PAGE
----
What innovation will mean to me as a bowel cancer patient

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By Charley Kitely

The definition of innovation according to the Collins English dictionary is ‘something newly introduced, such as a new method or device’. But, to a cancer patient, innovation means something much more.  It means opportunity, a chance and hope.

The Saatchi Medical Innovation Bill hopes to support doctors and scientists, providing them with the opportunity to question if there is a new way of managing cancer and the chance to develop treatment, perhaps even a cure. And then there is the hope doctors and scientists will refuse to accept that the standard procedure is good enough and consider a new way to treat cancer, providing people in my situation with the opportunity to test out their theory without the fear of legal recourse.

When I was diagnosed with bowel cancer in February 2012, I was asked my family history.  A quick phone call to my parents revealed that unfortunately my odds weren’t great – my paternal Grandfather had died 35years previously and my maternal Grandmother some 15 years ago, both to bowel cancer.

But surely that was a long time ago and medical research has come a long way?  I was only 33 when diagnosed, a young, fit and healthy mum.  Surely my odds would be significantly better?

Yet 35 years after my grandfather was being treated for the same disease, we are still tackling cancer in the same way – cut, burn and poison.  And whilst there has been moderate improvements on the potential side effects (for example I haven’t lost my hair, it’s just thinned and my stomach convulsions are dramatically improved with an injection prior to chemo), unless detected early, the ‘cure rates’ of bowel cancer remain disappointing. 

I’m not by any means detracting from the ground-breaking work doctors and scientists are doing in the labs. There have been massive advancements in life pro-longing drugs such as Avastin and more recently Aflibercept, which have worked to keep me here, with my young family a year over my ‘expiry date’ and we are detecting cancer much earlier with better screening, though for bowel cancer patients, this is from the age of 65, not much help when you’re 33!

And this is why the Saatchi Medical Innovation Bill is so important.  This bill will give doctors the opportunity to consider new drugs or techniques that could go on to save the lives of people like me.  People who at the moment are written off as incurable, where the best I am offered is a comfortable quality of (shortened) life.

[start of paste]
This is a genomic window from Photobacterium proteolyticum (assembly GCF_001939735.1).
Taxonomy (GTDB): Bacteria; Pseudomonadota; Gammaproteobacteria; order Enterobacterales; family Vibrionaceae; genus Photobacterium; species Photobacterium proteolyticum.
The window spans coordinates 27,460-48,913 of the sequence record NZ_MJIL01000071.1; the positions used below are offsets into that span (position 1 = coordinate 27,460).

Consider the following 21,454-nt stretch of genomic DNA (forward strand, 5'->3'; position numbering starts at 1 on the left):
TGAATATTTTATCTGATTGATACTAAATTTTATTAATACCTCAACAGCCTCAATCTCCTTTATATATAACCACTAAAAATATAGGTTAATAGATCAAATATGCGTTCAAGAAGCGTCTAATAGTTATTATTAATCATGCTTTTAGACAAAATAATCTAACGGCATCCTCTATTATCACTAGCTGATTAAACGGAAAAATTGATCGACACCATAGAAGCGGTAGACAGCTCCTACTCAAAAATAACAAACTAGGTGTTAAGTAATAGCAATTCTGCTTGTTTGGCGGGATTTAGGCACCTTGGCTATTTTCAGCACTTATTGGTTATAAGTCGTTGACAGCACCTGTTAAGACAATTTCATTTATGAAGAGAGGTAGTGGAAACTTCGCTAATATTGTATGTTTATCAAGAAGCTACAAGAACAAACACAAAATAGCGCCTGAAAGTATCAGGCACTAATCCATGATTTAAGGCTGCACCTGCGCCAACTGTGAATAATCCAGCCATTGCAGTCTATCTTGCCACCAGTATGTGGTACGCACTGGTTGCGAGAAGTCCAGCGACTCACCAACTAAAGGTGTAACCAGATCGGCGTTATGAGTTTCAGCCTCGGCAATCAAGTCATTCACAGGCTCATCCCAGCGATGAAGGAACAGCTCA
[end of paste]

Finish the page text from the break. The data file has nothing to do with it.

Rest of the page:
I am, in terms of bowel cancer patient, young and (if you forget the minor cancer detail) healthy.  I lead an active life, from swimming with dolphins to teaching my 3 and 5yr olds to ski (clearly against Drs orders!), I refuse to be defined by or compromise my ambitions just because I’m fitting fortnightly chemo sessions into my life.image

Given I have tried and exhausted the traditional routes, I am now looking at alternative treatment programmes to get me out of this pickle. Trials and innovation could be the answer for me surviving this disease.

We need to encourage innovation, allowing doctors a more exhaustive list of treatments to try out. I need to be able to look my doctor in the eye and ask him if he really has tried everything and if not, what else can we try.

Of course this is not to suggest my doctor will suddenly run into a laboratory, mix some random drugs together, give me an injection and hope all will be better.

R&D and drug development takes years to bring to market and for every successful drug, there are hundreds that don’t make it. And of course there are the research hospitals that already give patients the opportunity to be considered for trials.

But, this bill will make it possible for me to push for a new treatment, accepting the consequences are for me to bear.  It returns some control to the patient (which is something many with cancer feel is lost when they are diagnosed) and encourages better education.  Surely this can only be a good thing?

As patients, we should be open to new, exciting and alternative treatments.

There may not be the vast numbers of patients in new research, but if more of us consider new treatments rather than being scared by it, these figures will increase, prompting further confidence for other patients. We should be taking responsibility as much as the doctors in finding a cure, not only opting in to research programmes, but also taking an honest view of what we put in and around our bodies.

For me, that means avoiding things that could be considered to encourage cancer growth (sugar and dairy) and instead surround myself with things that prevent further tumours (lots of green veg and turmeric).

Doctors need to be encouraged to think beyond what they have always done.  As Einstein once said, ‘insanity is doing the same thing over and over and expecting different results’. If we continue to treat cancer as we have for the last 40 years, we can only expect the same results – more people needlessly dying to a disease that could be curable.

Innovation has to be at the heart of the next stage of cancer research and the Saatchi Medical Innovation Bill could be the bill that makes the difference for doctors to be able to innovate and think outside the box we seem so snugly determined to remain in.



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